Melissa has worked tirelessly to support the UK Sepsis Trust in its mission to spread awareness of this often fatal condition
In 2016, Melissa became an Ambassador after working for over a year campaigning for wider awareness.
Melissa first met the UK Sepsis Trust team after the tragic loss of her son William. She is dedicated to doing what she can to help raise awareness of sepsis.
Following William’s untimely death it has been my passion to make sure that another family do not have to suffer the pain that we endure, so I’m proud to be part of a team that allows me to empower others to be aware and confident about what sepsis is.
Mark is best known for his role as a newscaster. He is a multi-award winning journalist who presents ITV News at Ten, often from places as far afield as the Antarctic, Somalia and Afghanistan.
In 2010, Mark won a BAFTA for his part in ITV News’s coverage of the Haiti earthquake, and has been a key reporter in coverage of events in Nelson Mandela’s life, and the recent typhoon in the Philippines.
Mark met the UK Sepsis Trust team at Westminster in 2013, and was struck by their passion and the scale of the problem. He is dedicated to doing what he can to help raise awareness of sepsis.
Amanda Prowse is a British best selling author. After being diagnosed with cancer 14 years ago, she quit her job, sold her house and focused on doing something she’d always wanted to do – writing!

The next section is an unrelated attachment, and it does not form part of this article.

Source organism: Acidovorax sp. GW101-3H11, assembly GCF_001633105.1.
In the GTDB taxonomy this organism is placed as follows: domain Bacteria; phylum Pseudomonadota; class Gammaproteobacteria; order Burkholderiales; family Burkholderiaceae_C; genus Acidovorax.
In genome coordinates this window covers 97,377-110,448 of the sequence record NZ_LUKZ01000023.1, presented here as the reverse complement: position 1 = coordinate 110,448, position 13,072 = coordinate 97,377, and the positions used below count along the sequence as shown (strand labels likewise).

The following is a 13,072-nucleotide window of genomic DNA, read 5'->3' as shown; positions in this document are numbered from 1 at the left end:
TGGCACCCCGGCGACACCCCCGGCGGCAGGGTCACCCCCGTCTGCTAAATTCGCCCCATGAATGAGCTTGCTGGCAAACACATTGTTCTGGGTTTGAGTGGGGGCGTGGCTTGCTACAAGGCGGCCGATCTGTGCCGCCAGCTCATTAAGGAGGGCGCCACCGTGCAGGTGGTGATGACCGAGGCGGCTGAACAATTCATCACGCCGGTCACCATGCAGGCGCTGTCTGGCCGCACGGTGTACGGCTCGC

When I heard about the traumatic and devastating effects sepsis can have on individuals, their family and friends, I just knew I had to do something about it.
The way in which the disease strikes arbitrarily and snatches people’s lives, literally overnight, is deeply shocking.
Dr Ranj Singh
Dr. Ranj Singh is a NHS doctor specialising in the care of children and young people. He has a particular interest in acute and emergency Paediatrics and dealing with sepsis is something with which he is very familiar.
He is also a passionate and well-known media medic, promoting awareness of issues that affect children and families on TV, radio and online
Patrick Kane, 16, was critically ill with meningococcal sepsis when he was just 9 months old. He lost digits and forelimbs as a result, and was the youngest person ever to be fitted with a bionic upper limb prosthesis.
His determination to embrace the sequelae of his illness as a part of who he is, and to develop his life and future career regardless, is inspirational.